Cookies

We use cookies to ensure that we give you the best experience on our website. You can change your cookie settings at any time. Otherwise, we'll assume you're OK to continue.

From Canada to Mexico via Durham (and Canada)

Kevin Spreitz’ – my Durham MBA Journey

By Kevin Spreitz - January 2020

When I sit in my photo gallery in Huatulco, Mexico, surrounded by my art, snippets of the past sometimes flash before me. This comes to me in the way many of us experience, like a flashbulb of memory, when we wonder, “how did I get here from there?” I mean this in the best way, not with regret but with a feeling of being very lucky.

Looking back, there I am in my mid-twenties, on the bow of a Canadian naval ship, representing and protecting my Country, sailing through the narrows as we approach St. John’s, Newfoundland. That was a great day.

A few years later, the first day of my Durham MBA, so unsure of the future, but at the same time, so sure I belonged and that I was in the right place at the right time. It was an intense day.

Flash forward a few months, there I am in the Business School library, with mere weeks to write a dissertation, sitting for the entire day with nothing coming into my head, hoping and pleading inspiration would come. It was a desperate day (days, actually).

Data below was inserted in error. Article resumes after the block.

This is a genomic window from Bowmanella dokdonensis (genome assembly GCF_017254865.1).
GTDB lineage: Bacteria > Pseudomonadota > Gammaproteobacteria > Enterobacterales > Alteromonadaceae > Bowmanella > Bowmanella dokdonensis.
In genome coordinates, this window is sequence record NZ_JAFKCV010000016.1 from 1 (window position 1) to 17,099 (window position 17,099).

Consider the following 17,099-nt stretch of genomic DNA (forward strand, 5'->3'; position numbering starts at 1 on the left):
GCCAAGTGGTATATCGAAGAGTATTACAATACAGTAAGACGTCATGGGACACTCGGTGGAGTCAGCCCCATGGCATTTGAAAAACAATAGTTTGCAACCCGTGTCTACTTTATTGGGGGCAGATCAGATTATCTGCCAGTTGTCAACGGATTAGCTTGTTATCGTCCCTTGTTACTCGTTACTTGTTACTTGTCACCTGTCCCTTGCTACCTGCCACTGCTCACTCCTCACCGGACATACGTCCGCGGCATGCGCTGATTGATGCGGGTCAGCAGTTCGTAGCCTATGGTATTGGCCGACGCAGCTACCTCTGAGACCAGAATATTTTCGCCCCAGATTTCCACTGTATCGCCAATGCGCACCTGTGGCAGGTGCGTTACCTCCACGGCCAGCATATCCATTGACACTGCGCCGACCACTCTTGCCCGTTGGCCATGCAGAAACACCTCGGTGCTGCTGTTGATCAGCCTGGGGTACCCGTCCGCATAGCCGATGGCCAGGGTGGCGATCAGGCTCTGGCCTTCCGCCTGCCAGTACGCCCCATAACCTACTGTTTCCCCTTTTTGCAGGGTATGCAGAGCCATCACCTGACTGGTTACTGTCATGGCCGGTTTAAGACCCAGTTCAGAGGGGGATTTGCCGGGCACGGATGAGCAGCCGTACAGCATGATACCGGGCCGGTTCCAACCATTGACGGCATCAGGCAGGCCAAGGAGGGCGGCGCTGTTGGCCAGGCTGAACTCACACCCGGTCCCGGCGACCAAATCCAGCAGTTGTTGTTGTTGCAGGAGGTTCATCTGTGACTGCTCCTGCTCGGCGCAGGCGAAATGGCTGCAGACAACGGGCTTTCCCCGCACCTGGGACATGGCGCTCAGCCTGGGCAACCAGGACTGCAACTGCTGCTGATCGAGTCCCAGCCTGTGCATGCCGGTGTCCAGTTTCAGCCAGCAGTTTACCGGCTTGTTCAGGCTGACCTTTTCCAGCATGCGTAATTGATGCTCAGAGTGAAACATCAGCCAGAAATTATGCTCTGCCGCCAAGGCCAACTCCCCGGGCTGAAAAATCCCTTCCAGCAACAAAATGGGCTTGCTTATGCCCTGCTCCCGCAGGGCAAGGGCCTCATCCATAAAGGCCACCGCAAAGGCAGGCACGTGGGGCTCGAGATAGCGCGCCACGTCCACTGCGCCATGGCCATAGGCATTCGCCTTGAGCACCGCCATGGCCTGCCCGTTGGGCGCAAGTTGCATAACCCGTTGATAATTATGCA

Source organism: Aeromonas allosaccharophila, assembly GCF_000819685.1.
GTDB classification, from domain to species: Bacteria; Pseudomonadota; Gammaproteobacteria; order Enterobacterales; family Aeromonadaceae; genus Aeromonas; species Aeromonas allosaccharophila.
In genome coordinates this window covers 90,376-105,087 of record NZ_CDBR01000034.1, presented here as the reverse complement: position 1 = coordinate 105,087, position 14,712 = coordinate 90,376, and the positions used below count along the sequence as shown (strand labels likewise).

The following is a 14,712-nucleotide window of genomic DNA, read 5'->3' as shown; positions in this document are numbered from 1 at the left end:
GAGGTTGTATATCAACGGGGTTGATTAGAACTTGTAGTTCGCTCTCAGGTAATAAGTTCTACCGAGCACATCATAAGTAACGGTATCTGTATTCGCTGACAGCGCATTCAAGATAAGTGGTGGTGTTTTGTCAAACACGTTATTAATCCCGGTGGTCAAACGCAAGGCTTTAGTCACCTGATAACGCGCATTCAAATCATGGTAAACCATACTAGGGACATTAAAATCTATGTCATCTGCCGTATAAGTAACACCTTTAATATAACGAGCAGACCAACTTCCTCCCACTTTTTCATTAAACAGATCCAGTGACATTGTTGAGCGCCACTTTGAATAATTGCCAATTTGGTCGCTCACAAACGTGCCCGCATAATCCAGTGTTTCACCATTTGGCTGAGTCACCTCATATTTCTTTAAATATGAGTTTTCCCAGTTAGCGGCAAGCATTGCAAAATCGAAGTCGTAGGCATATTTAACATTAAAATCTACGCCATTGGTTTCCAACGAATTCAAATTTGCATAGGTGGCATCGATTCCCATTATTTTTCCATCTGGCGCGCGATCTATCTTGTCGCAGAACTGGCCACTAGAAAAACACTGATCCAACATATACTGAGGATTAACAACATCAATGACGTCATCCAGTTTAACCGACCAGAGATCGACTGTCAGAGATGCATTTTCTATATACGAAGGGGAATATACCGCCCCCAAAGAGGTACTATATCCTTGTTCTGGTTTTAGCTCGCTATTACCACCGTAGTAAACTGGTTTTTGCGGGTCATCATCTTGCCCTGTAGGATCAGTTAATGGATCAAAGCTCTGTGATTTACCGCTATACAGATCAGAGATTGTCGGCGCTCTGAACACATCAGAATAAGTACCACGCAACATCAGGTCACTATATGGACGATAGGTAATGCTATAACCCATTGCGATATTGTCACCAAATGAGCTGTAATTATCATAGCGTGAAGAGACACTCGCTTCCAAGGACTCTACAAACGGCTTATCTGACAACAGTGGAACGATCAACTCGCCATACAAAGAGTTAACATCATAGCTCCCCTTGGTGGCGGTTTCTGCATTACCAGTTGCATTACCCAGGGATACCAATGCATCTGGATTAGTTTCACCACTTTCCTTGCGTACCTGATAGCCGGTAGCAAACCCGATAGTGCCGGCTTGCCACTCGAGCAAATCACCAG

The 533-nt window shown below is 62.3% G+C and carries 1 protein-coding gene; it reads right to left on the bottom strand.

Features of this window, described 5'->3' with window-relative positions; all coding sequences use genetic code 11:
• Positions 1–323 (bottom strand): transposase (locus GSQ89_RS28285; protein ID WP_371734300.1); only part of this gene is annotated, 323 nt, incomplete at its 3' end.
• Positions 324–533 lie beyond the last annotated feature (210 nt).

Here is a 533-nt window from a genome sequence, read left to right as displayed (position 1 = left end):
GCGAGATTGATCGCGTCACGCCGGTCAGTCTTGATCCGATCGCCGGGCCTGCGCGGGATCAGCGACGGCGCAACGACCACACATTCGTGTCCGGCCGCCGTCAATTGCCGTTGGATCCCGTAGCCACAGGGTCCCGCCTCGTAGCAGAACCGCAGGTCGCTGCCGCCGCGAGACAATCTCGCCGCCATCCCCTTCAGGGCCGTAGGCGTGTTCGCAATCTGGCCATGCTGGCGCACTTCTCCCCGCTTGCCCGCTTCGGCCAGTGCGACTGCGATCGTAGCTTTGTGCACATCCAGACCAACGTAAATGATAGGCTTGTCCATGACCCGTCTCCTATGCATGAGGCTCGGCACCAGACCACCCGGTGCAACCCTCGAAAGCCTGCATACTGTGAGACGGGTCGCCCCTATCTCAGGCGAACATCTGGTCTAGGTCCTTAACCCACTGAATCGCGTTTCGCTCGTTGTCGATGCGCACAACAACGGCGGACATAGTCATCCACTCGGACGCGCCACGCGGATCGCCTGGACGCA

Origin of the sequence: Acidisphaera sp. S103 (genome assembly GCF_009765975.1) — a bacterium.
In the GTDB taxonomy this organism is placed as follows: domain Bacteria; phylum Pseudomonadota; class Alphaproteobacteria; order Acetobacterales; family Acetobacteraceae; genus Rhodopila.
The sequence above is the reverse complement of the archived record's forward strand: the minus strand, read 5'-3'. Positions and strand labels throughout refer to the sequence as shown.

The day I graduated in a 1,000 year old cathedral, with an academic record and dissertation I could be very proud of.

The day I was sat at the head of a Boardroom, giving counsel to five people with a combined CEO history of 50+ years - surreal.

The day I moved to Mexico, just because I wanted to, to an area I had almost no knowledge of, only going because I had heard good things.

And the day my gallery opened. A dream realised. All of those memories like flashbulbs popping, but with the benefit of hindsight knowing, of course they happened that way because I am here now and it feelsright.

I was never a strong undergraduate student. To be blunt, I didn’t apply myself. But I am an inherent problem-solver. When I graduated, and was working in a casino, I knew I needed to make a change, as I was not applying myself. Well, I thought, ‘the military will cure me of that’. I chose naval operations, as it was difficult, and I thought if I’m going to fail, then fail at something challenging.

When I left the navy a few years later, I was looking into MBAs in Canada. My family on my Mum’s side, in Newcastle, suggested Durham, because of its sterling reputation. A family member had already gained a Durham MBA and went on to have an illustrious career. After investigating, I agreed, it would be a challenge but it was everything I wanted.

What did I want? Well, MBA students in North America tend to be young and have gone on to their MBA almost immediately after their undergraduate degree, with little experience. The ones billed as truly ‘international MBAs’ tend to be Canadian students with a handful of students from a few well-known countries. Durham seemed to be a magical alchemy of a truly international cohort with mixed management and innovation experience; combined with a collegiate life that seemed just as important as the academic side.

In my cohort (2002/3), I’d say around 25% were from the UK, and the breadth of countries was well over one third, from five continents. The depth and breadth of management experience was of such high quality. One of my most vivid memories is when the professors expressed a similar thought – MBA learning is as much from the cohort as it is from them!